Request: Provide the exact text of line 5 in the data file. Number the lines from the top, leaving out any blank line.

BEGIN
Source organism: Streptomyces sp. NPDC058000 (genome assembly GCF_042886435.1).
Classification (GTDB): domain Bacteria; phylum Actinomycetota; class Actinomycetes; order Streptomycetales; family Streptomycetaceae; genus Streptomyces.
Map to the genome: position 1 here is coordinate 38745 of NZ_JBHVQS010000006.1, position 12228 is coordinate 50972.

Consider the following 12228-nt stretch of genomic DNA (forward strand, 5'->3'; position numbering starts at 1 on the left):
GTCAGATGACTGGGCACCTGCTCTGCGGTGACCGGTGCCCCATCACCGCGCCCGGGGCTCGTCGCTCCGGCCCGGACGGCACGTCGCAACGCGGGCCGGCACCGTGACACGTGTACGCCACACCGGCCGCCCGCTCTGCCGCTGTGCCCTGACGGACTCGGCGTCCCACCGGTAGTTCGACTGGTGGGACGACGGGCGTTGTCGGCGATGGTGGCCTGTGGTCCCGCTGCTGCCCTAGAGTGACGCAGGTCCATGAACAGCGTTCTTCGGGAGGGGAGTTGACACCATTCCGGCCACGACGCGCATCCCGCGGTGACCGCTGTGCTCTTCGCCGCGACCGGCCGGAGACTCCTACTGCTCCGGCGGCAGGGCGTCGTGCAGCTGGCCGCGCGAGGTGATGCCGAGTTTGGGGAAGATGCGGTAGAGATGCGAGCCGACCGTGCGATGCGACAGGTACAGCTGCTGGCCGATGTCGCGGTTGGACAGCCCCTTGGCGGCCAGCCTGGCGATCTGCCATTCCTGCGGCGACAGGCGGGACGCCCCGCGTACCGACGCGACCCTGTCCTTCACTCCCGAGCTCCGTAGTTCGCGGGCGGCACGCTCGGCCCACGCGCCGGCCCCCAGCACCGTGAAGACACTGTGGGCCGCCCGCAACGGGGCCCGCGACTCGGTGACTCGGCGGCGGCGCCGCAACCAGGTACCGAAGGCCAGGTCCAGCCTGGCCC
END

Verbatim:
GTCAGATGACTGGGCACCTGCTCTGCGGTGACCGGTGCCCCATCACCGCGCCCGGGGCTCGTCGCTCCGGCCCGGACGGCACGTCGCAACGCGGGCCGGCACCGTGACACGTGTACGCCACACCGGCCGCCCGCTCTGCCGCTGTGCCCTGACGGACTCGGCGTCCCACCGGTAGTTCGACTGGTGGGACGACGGGCGTTGTCGGCGATGGTGGCCTGTGGTCCCGCTGCTGCCCTAGAGTGACGCAGGTCCATGAACAGCGTTCTTCGGGAGGGGAGTTGACACCATTCCGGCCACGACGCGCATCCCGCGGTGACCGCTGTGCTCTTCGCCGCGACCGGCCGGAGACTCCTACTGCTCCGGCGGCAGGGCGTCGTGCAGCTGGCCGCGCGAGGTGATGCCGAGTTTGGGGAAGATGCGGTAGAGATGCGAGCCGACCGTGCGATGCGACAGGTACAGCTGCTGGCCGATGTCGCGGTTGGACAGCCCCTTGGCGGCCAGCCTGGCGATCTGCCATTCCTGCGGCGACAGGCGGGACGCCCCGCGTACCGACGCGACCCTGTCCTTCACTCCCGAGCTCCGTAGTTCGCGGGCGGCACGCTCGGCCCACGCGCCGGCCCCCAGCACCGTGAAGACACTGTGGGCCGCCCGCAACGGGGCCCGCGACTCGGTGACTCGGCGGCGGCGCCGCAACCAGGTACCGAAGGCCAGGTCCAGCCTGGCCC